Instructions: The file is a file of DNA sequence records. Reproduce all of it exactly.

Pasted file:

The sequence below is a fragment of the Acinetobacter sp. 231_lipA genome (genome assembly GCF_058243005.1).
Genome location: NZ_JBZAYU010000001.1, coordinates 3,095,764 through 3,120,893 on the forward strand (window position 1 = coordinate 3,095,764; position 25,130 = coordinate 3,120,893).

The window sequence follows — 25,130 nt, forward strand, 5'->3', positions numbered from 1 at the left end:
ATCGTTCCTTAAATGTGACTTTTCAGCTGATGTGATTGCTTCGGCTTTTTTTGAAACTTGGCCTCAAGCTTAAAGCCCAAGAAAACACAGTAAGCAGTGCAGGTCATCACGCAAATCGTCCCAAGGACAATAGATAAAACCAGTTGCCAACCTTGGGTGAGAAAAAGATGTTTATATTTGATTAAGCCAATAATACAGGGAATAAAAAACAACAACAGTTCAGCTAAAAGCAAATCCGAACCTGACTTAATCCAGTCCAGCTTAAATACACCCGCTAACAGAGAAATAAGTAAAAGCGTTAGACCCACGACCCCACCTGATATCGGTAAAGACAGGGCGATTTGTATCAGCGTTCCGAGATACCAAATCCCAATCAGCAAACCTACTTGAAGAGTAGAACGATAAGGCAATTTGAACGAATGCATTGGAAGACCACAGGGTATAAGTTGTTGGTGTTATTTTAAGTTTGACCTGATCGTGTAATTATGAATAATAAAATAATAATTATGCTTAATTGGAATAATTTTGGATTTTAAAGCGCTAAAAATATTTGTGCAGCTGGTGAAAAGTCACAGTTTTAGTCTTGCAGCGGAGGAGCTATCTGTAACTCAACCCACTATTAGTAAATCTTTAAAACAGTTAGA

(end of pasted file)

The sequence below is a fragment of the Acinetobacter sp. 231_lipA genome (genome assembly GCF_058243005.1).
Genome location: NZ_JBZAYU010000001.1, coordinates 3,095,764 through 3,120,893 on the forward strand (window position 1 = coordinate 3,095,764; position 25,130 = coordinate 3,120,893).

The window sequence follows — 25,130 nt, forward strand, 5'->3', positions numbered from 1 at the left end:
ATCGTTCCTTAAATGTGACTTTTCAGCTGATGTGATTGCTTCGGCTTTTTTTGAAACTTGGCCTCAAGCTTAAAGCCCAAGAAAACACAGTAAGCAGTGCAGGTCATCACGCAAATCGTCCCAAGGACAATAGATAAAACCAGTTGCCAACCTTGGGTGAGAAAAAGATGTTTATATTTGATTAAGCCAATAATACAGGGAATAAAAAACAACAACAGTTCAGCTAAAAGCAAATCCGAACCTGACTTAATCCAGTCCAGCTTAAATACACCCGCTAACAGAGAAATAAGTAAAAGCGTTAGACCCACGACCCCACCTGATATCGGTAAAGACAGGGCGATTTGTATCAGCGTTCCGAGATACCAAATCCCAATCAGCAAACCTACTTGAAGAGTAGAACGATAAGGCAATTTGAACGAATGCATTGGAAGACCACAGGGTATAAGTTGTTGGTGTTATTTTAAGTTTGACCTGATCGTGTAATTATGAATAATAAAATAATAATTATGCTTAATTGGAATAATTTTGGATTTTAAAGCGCTAAAAATATTTGTGCAGCTGGTGAAAAGTCACAGTTTTAGTCTTGCAGCGGAGGAGCTATCTGTAACTCAACCCACTATTAGTAAATCTTTAAAACAGTTAGA